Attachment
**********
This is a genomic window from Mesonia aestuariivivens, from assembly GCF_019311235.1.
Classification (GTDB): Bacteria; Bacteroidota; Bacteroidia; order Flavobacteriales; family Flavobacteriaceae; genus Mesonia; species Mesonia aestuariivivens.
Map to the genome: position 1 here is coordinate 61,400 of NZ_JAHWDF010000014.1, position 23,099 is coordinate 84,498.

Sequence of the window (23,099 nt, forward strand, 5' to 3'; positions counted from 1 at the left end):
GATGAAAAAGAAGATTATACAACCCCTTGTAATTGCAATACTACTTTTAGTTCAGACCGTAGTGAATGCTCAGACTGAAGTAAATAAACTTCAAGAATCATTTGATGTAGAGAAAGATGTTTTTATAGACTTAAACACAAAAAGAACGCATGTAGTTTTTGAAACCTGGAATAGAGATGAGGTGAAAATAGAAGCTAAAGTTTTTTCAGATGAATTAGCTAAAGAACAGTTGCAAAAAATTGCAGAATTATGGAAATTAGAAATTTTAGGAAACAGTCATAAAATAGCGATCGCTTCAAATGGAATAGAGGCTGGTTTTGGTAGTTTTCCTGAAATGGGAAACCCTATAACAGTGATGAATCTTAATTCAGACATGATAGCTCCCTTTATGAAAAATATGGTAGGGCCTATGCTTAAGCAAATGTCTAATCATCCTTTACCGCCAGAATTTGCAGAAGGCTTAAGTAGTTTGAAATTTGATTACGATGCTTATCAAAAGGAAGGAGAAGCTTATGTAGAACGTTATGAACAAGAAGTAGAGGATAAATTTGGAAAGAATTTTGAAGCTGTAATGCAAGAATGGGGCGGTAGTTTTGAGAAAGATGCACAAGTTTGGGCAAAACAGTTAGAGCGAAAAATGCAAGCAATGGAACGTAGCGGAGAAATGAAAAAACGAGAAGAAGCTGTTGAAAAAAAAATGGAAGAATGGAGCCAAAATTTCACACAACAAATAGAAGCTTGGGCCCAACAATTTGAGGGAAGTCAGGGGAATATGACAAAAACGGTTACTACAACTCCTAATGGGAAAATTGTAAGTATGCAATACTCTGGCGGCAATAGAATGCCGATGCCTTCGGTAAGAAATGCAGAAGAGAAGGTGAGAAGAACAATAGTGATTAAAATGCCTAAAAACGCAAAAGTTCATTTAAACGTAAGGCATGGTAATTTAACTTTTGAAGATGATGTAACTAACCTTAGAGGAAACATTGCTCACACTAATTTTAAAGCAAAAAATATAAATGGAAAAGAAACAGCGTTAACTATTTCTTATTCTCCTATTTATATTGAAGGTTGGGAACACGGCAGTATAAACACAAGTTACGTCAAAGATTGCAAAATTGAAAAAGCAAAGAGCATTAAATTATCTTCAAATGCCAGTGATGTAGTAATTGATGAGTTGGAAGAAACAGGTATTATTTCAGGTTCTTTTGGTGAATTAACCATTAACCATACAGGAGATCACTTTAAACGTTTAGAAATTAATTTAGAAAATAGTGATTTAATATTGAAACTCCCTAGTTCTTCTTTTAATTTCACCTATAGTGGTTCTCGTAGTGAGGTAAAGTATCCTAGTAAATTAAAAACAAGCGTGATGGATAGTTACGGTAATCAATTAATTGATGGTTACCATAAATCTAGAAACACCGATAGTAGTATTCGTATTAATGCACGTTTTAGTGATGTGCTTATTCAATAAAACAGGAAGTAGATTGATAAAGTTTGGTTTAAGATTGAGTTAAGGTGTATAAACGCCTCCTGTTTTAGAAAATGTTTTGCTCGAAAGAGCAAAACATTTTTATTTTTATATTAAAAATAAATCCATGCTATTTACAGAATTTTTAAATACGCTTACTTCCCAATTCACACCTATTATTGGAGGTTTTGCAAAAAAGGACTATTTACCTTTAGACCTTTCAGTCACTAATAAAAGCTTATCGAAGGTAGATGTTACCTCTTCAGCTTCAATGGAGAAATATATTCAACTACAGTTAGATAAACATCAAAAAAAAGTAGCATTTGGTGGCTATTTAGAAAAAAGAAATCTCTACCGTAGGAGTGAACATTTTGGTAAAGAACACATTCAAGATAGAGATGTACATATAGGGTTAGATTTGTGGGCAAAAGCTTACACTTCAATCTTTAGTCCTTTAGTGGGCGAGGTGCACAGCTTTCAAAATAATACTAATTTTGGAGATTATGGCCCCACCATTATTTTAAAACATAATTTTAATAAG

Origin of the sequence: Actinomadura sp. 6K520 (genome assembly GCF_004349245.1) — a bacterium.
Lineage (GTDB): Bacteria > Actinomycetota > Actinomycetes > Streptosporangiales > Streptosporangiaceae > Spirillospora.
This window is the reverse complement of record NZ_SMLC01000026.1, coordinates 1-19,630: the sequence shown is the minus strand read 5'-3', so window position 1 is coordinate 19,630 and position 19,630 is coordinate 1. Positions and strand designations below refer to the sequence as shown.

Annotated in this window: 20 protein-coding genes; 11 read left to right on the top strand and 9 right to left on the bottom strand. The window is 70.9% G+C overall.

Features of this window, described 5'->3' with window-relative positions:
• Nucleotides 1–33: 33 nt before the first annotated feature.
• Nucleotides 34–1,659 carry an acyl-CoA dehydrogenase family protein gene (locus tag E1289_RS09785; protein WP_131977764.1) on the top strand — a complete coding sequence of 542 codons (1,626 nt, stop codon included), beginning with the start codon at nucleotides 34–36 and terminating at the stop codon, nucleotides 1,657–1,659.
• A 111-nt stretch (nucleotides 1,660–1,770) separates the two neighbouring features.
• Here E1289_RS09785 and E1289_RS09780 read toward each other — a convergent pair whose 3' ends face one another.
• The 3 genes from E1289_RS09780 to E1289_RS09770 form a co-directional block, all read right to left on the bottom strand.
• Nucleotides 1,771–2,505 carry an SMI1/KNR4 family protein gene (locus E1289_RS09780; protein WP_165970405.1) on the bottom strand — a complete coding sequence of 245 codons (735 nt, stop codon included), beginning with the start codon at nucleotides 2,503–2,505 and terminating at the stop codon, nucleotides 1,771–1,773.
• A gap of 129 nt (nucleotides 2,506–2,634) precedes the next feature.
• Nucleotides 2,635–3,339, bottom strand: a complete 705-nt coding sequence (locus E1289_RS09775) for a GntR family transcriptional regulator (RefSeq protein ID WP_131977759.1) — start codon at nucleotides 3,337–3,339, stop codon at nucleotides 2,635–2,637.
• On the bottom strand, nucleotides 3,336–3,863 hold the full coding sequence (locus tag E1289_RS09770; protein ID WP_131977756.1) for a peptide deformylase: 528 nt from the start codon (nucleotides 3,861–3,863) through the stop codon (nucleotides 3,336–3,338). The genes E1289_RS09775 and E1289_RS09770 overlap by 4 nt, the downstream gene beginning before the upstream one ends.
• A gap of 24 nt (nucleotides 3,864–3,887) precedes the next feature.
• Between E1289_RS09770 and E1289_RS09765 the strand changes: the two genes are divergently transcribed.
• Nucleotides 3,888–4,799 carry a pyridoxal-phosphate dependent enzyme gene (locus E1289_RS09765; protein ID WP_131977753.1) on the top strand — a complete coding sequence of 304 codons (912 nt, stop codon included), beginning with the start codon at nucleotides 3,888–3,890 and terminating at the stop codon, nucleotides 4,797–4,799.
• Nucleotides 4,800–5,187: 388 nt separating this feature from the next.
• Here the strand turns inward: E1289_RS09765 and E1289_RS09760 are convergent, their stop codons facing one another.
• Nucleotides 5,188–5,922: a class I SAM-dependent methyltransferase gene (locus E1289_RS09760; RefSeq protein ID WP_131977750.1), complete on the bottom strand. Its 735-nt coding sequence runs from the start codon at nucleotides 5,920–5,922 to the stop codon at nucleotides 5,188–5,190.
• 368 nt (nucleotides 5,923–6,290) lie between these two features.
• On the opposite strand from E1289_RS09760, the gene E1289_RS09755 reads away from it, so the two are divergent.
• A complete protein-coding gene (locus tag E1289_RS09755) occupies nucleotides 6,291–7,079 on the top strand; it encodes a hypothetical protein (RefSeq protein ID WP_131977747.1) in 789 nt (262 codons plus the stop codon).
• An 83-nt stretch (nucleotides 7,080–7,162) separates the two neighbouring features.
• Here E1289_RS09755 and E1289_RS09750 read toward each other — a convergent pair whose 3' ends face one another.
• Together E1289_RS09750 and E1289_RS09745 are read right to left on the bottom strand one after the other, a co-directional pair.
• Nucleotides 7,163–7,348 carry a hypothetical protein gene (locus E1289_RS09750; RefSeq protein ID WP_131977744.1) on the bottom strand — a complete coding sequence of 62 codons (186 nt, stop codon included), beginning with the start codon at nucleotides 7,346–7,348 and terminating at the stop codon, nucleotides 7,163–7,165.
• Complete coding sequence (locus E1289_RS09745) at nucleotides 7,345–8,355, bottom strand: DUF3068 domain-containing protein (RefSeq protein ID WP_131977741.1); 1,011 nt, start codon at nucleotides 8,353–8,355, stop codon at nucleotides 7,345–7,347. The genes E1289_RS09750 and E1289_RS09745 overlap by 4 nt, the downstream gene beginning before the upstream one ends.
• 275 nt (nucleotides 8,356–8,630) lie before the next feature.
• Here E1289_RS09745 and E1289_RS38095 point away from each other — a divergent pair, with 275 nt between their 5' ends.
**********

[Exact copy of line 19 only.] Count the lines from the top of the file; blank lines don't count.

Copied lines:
• On the bottom strand, nucleotides 3,336–3,863 hold the full coding sequence (locus tag E1289_RS09770; protein ID WP_131977756.1) for a peptide deformylase: 528 nt from the start codon (nucleotides 3,861–3,863) through the stop codon (nucleotides 3,336–3,338). The genes E1289_RS09775 and E1289_RS09770 overlap by 4 nt, the downstream gene beginning before the upstream one ends.